Soundtoys Radiator Plug-in Analysis

#1

SOUNDTOYS RADIATOR

RADIATOR OVERVIEW
Radiator was designed for adding warmth and grit; turning up the HEAT on your mixes. Radiator is based on the Altec 1567A, the original hardware, introduced in the early 1960s, which was a rack-mounted five-input tube mixer. It featured removable transformers, a simple two-knob EQ, and a whopping 97 dB of gain!

RADIATOR CHARACTERISTICS

  • Tube and transformer topology
  • Big, smooth, warm and punchy
  • Gritty and noisy
  • Brings tracks to life

SIGNAL FLOW
The input signal is fed into the first tube saturation stage with the drive level determined by the input control. The signal then flows into a 2-band EQ section with Bass and Treble controls. After the tone controls, the signal reaches the second saturation stage. This is controlled by the Output knob. Finally, the processed signal is fed into the Wet/Dry mixer.

RADIATOR CONTROLS

Input
The Input control determines the amount of drive into the first tube saturation stage.

Mic/Line Switch
The Altec 1567A has a very impedance dependent response in regards to the input. The Mic and Line modes represent the differences in behaviour observed with a 150ohm impedance (Mic) vs. 600ohm (Line) signal.

Noise Switch
The 1567A has a significant amount of circuit noise even at low saturation levels, and this noise was modelled and included in Radiator. It averages -68dBu at the maximum measured settings, and is reduced by 10dB with the “Line” source selected.

Radiator Line Circuit at Unity with Noise Engaged


Radiator Mic Circuit at Unity with Noise Engaged

Noise is quite audible, I generally use Radiator in clean mode but if you want a bit of noise perhaps consider plug-in order, and insert Radiator post compression.

Tone Controls
Both the Bass and Treble controls allow for a +/-10dB boost/cut. The frequency response behaviour mirrors that of the original 1567A with a wide curve for bass frequency cut and more of a sloping boost.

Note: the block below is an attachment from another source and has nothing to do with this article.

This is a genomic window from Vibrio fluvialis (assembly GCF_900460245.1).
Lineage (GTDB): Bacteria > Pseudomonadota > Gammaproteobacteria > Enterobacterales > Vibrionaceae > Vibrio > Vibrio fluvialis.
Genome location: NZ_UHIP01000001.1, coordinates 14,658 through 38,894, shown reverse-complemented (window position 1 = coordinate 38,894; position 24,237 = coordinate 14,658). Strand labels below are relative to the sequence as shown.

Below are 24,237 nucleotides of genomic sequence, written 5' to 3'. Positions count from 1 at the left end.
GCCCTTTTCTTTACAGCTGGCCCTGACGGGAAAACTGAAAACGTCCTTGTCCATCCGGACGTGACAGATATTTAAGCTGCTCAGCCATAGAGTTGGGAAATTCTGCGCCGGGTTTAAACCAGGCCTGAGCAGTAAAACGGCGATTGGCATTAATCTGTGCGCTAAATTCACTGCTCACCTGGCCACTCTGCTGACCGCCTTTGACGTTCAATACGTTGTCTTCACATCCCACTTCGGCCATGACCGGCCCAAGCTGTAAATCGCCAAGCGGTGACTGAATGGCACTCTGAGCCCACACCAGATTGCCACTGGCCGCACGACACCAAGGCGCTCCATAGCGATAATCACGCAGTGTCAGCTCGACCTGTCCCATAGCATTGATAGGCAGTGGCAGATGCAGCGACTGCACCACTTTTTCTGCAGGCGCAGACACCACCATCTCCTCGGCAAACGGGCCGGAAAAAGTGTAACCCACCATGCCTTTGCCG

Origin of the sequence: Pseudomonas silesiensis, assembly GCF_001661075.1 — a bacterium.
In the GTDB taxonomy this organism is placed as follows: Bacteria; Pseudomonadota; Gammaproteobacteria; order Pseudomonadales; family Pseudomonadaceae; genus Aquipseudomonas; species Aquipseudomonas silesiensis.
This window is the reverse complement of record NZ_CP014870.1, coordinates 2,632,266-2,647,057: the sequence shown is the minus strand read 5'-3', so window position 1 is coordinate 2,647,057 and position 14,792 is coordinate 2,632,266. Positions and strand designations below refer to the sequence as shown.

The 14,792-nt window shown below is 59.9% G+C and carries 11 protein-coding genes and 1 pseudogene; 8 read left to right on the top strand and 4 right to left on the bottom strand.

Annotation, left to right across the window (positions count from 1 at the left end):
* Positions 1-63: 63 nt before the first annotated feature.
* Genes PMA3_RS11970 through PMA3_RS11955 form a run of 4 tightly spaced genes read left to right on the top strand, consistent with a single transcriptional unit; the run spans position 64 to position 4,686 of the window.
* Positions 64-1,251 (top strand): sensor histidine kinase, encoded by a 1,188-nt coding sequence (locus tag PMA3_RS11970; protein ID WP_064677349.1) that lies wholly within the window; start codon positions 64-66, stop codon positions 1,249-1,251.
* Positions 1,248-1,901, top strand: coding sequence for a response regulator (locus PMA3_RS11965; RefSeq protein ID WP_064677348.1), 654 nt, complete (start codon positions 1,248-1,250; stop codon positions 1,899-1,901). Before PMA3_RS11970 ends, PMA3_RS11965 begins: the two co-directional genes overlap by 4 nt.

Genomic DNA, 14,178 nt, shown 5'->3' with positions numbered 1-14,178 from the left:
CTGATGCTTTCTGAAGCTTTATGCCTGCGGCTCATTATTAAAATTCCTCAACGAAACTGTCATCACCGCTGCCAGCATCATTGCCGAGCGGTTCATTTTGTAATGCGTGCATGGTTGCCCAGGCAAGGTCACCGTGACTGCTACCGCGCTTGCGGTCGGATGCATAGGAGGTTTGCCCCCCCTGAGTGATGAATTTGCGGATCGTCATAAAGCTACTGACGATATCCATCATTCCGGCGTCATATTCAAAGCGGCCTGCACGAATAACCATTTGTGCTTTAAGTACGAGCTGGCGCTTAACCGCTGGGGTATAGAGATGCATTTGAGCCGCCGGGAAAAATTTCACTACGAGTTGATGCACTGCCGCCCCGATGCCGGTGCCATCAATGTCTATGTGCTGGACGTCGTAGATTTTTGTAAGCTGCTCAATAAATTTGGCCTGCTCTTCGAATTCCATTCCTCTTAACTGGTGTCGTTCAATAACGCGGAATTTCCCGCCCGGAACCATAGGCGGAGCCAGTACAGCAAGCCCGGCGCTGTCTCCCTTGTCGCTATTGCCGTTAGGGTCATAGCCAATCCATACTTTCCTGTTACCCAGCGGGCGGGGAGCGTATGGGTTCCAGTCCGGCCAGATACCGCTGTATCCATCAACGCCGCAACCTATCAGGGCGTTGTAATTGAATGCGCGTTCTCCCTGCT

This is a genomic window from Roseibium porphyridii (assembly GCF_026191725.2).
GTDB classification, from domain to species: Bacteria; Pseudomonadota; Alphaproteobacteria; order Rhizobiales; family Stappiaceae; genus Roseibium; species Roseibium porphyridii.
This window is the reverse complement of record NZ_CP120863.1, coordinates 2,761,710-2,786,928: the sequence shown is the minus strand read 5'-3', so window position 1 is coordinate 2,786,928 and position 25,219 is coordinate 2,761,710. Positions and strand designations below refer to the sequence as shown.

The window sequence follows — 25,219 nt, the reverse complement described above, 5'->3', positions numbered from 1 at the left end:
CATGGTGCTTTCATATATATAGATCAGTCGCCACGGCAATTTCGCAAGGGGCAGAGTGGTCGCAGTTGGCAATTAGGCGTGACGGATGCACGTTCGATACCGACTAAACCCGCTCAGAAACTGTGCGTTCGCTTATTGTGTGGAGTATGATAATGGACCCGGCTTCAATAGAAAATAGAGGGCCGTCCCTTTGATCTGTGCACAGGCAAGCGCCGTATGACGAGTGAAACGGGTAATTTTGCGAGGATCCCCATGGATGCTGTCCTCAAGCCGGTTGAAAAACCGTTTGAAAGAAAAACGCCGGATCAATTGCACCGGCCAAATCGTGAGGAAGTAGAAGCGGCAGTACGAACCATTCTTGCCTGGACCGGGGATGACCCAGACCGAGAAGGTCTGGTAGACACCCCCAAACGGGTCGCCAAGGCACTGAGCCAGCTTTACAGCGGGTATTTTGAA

Radiator Bass EQ Curves
Radiator-Tone-Bass
Radiator Treble EQ Curves
Radiator-Tone-Treble

Output
Output determines the level of post-tone audio entering the second stage of saturation before being fed into the wet/dry mix. This means that, true to the original unit, additional saturation of the signal can be achieved through boosting the output.

HARMONIC ANALYSIS
To analyse the non-linear behaviours of Radiator, I ran a 100 Hz sine wave through the plug-in at various settings. In addition, I passed Radiator through a Hammerstein module and a 2D Spectrogram to trace the amplitude of the harmonics across the frequency range of the plug-in.

100 Hz sine wave at -12 dB passed through Radiator’s Line Circuit at Unity


100 Hz sine wave at -12 dB passed through Radiator’s Line Circuit +6dB Input -6dB Output

100 Hz sine wave at -12 dB passed through Radiator’s Line Circuit -6dB Input +6dB Output

100 Hz sine wave at -12 dB passed through Radiator’s Mic Circuit at Unity

100 Hz sine wave at -12 dB passed through Radiator’s Mic Circuit +6dB Input -6dB Output

100 Hz sine wave at -12 dB passed through Radiator’s Mic Circuit -6dB Input +6dB Output

Radiator generates strong low-ordered, even and odd harmonics in both Line and Mic modes. The second harmonic adds body and is often associated with a warm and smooth sound. The third harmonic tends to sound fat and is associated with richness and depth.
The Line circuit generates more higher ordered harmonics when compared to the Mic circuit. Higher ordered harmonics, especially above the seventh are particularly dissonant, and give a sound edge or bite, often with a sharp attack quality.

Radiator Line Circuit at Unity passed through a Hammerstein module (4 Orders)